Boiler for coal-fired power plants to get R&D funding boost

By Indo Asian News Service | Friday, June 21, 2013 | 1:14:33 PM IST (+05:30 GMT) Comment 0 Comment

Chennai, June 21 (IANS) Research and Development (R&D) work on the design of the 800 MW ulta-super critical boiler for coal-fired power plants is expected to speed up, as funds for the project are expected to be sanctioned by this year-end, an official said.

Chennai, June 21 (IANS) Research and Development (R&D) work on the design of the 800 MW ulta-super critical boiler for coal-fired power plants is expected to speed up, as funds for the project are expected to be sanctioned by this year-end, an official said.

Meanwhile, the boiler tubes fabricated out of special metals developed by the Indira Gandhi Centre for Atomic Research (IGCAR), one of the three agencies involved in the project, will be tested in a running power plant of the National Thermal Power Corporation (NTPC) Ltd. sometime next year.The official, declining to be identified, told IANS: "At a meeting held in New Delhi Monday, the Planning Commission has assured us funding support to carry out the R&D activities, which will require around Rs.1,200 crore."

The official said funds were expected to be released before the end of this year, after the relevant sanctions from the finance ministry and the union cabinet.

Nuclear reactor research agency IGCAR, Bharat Heavy Electricals Ltd. (BHEL) and NTPC have joined hands to design, develop and build advanced super ultra-critical boilers that can operate at high temperature.

The Indian government has proposed a National Mission for the Development of Ultra Supercritical Technology for thermal power plants as the ninth mission under the National Action Plan for Climate Change under the guidance of R. Chidambaram, principal scientific advisor to the government.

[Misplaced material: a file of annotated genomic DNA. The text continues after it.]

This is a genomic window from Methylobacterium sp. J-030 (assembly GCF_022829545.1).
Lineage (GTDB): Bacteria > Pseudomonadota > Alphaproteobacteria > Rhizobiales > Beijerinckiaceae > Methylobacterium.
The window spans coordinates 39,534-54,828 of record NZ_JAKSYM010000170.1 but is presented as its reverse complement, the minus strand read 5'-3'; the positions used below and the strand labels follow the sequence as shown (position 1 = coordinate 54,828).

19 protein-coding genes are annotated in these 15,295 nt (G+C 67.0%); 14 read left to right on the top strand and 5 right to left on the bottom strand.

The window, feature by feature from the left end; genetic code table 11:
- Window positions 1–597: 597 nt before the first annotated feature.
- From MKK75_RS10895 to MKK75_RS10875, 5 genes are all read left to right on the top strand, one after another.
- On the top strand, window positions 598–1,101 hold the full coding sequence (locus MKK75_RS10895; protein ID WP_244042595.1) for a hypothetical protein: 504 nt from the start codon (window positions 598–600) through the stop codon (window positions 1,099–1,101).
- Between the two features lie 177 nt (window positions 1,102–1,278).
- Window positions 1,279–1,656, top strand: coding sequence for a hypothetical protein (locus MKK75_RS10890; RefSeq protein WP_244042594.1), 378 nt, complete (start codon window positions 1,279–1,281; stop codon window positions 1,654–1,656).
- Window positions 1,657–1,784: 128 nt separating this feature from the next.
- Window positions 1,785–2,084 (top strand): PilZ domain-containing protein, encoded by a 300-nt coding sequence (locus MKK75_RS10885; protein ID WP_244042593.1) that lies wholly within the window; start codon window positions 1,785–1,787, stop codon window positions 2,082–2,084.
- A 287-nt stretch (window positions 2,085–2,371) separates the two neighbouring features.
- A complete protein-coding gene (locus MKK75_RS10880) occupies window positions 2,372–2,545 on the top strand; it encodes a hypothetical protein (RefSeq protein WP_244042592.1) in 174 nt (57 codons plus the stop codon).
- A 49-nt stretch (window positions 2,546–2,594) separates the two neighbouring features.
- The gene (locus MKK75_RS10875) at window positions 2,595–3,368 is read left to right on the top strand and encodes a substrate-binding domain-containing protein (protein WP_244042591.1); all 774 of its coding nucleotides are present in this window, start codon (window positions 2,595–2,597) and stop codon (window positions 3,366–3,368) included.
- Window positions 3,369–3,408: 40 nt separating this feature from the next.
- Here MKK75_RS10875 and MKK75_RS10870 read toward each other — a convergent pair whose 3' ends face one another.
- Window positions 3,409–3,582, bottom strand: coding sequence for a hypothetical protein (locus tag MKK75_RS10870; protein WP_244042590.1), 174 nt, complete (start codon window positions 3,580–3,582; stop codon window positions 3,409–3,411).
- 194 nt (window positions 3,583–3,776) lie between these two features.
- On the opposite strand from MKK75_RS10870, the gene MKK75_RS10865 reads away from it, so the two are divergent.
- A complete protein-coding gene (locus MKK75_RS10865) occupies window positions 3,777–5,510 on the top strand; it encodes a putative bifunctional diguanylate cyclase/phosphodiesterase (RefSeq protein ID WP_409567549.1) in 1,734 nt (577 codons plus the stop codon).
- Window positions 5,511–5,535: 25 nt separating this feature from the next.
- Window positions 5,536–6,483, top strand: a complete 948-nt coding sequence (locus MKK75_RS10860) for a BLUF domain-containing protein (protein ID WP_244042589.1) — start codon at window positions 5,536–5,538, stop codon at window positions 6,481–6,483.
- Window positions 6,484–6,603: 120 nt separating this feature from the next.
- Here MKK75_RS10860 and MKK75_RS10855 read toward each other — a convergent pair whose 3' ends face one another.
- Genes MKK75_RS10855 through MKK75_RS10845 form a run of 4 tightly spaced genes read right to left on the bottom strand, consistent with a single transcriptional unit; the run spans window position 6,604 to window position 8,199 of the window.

As per the plans, the IGCAR will develop the materials for 800 MW advanced ultra super-critical boiler that can operate at a pressure of 310 bar (a measure of steam pressure) and at a temperature of 710 degrees centigrade.

Power equipment major BHEL will design and manufacture the boiler and other equipments while power generator NTPC will be the end user to produce power.

Already IGCAR has developed two alloys - 304HCu stainless steel and Alloy 617M - and their matching composition welding consumables, collaborating with Mishra Dhatu Nigam Limited and Nuclear Fuel Complex.

"Next year we hope to test the tubes fabricated at BHEL with the new materials in a running power plant," Arun Kumar Bhaduri, associate director at IGCAR told IANS.

"One of the important aspects that have to be borne in mind while developing new materials is the ability to fabricate equipments using them by bending and welding two joints," Bhaduri said.

He said appropriate welding procedures have also been developed for similar and dissimilar weld joints for these two tube materials.

"The mechanical properties of the tubes made with our materials and their weld joints are comparable to the internationally reported values as also the codified values in the international standards," he added.

According to Bhaduri, welding procedures for rotor blades in the turbine will also be developed and passed on the BHEL while the materials for the turbine casings will also be developed by IGCAR.

Bhaduri said in an advanced ultra super critical boiler, where the steam pressure and steam temperature is at 310 bar and 710 degrees centigrade, its efficiency will go up to 45-47 percent while the carbon-dioxide emissions will come down to 750 kg/MW.

The efficiency numbers are far better than that of super critical or sub-critical boilers, he added.

According to him, indigenous development of advanced ultra super critical power plant is very challenging as this technology has yet not been fully developed anywhere in the world, and the manufacturing technologies of the new nickel-base alloys that are required are yet to be fully established.

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